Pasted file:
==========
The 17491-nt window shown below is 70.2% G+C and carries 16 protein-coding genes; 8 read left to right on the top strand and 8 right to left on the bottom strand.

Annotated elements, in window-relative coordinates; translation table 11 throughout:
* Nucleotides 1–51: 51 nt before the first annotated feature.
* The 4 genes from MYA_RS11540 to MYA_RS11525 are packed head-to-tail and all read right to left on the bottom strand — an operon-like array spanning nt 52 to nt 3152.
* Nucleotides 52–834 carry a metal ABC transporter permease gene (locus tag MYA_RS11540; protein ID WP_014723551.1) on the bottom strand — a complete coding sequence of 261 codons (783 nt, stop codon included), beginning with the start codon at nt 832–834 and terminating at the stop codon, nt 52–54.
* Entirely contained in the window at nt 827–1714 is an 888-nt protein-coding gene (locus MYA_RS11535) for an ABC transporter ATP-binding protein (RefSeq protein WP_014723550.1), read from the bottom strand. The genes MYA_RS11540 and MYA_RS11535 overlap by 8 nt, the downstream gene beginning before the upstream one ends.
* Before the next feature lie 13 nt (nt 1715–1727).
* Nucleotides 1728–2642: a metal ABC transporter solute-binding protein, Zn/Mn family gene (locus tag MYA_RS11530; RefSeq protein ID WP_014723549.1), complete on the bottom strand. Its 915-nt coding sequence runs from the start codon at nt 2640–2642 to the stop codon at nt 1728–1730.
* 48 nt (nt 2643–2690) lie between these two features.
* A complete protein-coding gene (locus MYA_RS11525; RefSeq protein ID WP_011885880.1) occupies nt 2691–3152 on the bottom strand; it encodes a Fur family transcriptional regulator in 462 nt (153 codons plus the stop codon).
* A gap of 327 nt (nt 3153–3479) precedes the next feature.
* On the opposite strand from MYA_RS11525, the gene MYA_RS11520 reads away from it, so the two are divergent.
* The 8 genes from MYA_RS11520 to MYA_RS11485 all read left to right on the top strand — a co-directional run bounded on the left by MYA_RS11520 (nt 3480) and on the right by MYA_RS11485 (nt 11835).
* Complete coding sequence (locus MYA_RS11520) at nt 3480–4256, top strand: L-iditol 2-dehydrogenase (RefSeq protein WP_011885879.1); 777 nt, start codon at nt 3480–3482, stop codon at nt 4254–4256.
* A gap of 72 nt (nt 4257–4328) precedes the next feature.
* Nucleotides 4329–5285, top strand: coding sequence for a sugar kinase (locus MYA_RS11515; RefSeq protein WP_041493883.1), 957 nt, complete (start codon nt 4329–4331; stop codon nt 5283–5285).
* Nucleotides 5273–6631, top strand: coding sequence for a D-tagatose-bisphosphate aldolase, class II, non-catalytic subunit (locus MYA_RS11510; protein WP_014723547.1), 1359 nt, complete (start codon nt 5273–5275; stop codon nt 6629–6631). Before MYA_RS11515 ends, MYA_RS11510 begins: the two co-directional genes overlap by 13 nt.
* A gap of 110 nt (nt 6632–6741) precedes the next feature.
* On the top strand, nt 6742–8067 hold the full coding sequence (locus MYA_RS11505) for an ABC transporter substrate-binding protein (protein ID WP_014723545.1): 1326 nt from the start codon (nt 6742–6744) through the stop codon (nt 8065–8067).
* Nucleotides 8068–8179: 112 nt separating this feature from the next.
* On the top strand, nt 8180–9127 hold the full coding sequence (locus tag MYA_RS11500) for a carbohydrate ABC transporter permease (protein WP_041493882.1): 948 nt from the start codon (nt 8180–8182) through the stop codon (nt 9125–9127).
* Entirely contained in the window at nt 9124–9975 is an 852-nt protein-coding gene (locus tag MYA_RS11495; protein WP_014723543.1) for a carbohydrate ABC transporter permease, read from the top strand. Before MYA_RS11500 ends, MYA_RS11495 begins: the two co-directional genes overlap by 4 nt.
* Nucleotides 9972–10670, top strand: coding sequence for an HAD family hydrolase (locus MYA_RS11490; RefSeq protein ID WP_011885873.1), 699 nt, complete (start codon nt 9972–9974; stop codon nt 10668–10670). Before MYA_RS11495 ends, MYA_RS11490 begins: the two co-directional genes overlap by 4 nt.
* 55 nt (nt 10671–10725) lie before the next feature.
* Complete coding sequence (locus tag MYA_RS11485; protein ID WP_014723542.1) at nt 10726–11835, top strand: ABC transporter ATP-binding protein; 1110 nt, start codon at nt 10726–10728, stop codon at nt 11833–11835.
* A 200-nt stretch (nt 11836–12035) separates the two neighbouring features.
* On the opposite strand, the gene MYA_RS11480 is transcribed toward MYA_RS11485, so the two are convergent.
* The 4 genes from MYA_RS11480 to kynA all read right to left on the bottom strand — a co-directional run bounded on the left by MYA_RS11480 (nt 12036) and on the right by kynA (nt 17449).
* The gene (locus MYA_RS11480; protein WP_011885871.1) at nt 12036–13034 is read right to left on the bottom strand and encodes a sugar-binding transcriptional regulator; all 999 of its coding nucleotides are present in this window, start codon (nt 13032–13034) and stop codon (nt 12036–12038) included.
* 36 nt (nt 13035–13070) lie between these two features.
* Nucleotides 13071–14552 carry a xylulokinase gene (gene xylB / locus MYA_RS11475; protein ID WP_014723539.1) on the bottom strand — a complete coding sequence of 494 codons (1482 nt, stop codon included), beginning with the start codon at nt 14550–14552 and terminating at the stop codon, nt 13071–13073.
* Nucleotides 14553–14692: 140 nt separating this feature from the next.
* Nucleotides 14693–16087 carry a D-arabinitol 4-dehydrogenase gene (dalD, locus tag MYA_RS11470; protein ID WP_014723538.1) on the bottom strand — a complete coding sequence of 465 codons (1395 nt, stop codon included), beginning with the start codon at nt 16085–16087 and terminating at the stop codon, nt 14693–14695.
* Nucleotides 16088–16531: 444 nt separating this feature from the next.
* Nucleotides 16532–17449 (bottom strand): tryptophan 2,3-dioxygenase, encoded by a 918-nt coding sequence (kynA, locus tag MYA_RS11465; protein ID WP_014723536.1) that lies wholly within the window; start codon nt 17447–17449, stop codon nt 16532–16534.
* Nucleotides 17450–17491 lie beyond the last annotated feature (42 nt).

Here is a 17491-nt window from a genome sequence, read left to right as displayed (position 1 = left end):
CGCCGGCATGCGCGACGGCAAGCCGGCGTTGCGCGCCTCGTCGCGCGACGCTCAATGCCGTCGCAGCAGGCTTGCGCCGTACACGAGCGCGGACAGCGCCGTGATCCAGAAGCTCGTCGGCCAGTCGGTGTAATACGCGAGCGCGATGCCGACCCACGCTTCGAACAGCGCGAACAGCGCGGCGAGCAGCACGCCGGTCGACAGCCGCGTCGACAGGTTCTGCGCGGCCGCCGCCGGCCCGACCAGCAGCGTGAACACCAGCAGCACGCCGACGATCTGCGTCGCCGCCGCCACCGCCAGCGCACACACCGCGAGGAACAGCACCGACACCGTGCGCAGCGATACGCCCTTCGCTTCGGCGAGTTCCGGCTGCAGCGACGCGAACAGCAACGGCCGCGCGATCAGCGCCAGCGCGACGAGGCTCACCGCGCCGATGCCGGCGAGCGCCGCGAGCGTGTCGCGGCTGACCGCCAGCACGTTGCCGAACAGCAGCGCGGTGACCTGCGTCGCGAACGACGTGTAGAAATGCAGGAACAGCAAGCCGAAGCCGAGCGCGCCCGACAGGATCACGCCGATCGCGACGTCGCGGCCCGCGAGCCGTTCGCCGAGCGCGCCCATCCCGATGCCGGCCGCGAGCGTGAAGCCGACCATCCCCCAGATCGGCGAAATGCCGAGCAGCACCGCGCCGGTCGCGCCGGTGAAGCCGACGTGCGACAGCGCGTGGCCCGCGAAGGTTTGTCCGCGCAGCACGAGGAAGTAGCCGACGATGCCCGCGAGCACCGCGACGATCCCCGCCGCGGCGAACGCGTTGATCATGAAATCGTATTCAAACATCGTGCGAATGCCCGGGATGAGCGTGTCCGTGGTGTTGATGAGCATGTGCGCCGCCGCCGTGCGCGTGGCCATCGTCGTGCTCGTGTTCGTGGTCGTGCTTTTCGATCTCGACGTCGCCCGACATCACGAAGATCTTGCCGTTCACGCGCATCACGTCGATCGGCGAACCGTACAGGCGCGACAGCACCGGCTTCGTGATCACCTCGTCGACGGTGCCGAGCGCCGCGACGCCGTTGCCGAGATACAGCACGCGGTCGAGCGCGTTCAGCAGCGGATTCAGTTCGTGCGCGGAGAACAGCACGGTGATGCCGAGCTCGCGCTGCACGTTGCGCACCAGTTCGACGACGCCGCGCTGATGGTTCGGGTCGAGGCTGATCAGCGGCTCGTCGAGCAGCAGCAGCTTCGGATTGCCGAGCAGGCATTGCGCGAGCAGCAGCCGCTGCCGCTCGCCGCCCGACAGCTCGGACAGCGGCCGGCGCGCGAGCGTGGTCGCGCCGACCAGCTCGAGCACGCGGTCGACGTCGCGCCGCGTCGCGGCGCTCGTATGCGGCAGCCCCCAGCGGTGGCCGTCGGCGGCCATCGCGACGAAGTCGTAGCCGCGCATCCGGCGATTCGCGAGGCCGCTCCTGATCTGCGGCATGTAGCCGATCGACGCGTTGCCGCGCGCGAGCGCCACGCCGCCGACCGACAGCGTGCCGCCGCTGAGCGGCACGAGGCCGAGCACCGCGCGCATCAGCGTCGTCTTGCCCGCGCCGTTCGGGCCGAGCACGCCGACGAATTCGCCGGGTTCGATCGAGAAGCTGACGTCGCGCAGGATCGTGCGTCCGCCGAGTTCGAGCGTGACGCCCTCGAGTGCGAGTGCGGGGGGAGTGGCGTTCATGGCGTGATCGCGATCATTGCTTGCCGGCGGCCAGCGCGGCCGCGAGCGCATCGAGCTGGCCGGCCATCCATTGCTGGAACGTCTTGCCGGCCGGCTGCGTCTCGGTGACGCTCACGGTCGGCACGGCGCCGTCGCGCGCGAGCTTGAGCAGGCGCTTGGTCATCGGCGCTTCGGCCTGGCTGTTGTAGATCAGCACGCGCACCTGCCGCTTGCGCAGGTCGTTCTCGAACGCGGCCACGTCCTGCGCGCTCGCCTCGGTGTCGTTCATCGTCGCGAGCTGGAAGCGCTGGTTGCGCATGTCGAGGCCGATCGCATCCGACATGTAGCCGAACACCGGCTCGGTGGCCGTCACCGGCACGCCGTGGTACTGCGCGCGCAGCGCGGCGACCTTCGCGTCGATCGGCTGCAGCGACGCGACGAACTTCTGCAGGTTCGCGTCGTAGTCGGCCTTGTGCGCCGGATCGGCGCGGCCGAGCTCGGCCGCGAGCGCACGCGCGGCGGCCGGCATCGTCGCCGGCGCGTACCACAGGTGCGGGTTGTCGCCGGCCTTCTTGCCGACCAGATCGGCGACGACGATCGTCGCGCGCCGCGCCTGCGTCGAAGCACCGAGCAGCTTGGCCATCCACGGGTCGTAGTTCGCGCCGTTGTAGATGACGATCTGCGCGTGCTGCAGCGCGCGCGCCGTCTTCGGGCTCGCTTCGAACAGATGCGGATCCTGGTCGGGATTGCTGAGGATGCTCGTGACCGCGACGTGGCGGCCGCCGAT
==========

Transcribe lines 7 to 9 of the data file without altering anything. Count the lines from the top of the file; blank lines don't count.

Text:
* Before the next feature lie 13 nt (nt 1715–1727).
* Nucleotides 1728–2642: a metal ABC transporter solute-binding protein, Zn/Mn family gene (locus tag MYA_RS11530; RefSeq protein ID WP_014723549.1), complete on the bottom strand. Its 915-nt coding sequence runs from the start codon at nt 2640–2642 to the stop codon at nt 1728–1730.
* 48 nt (nt 2643–2690) lie between these two features.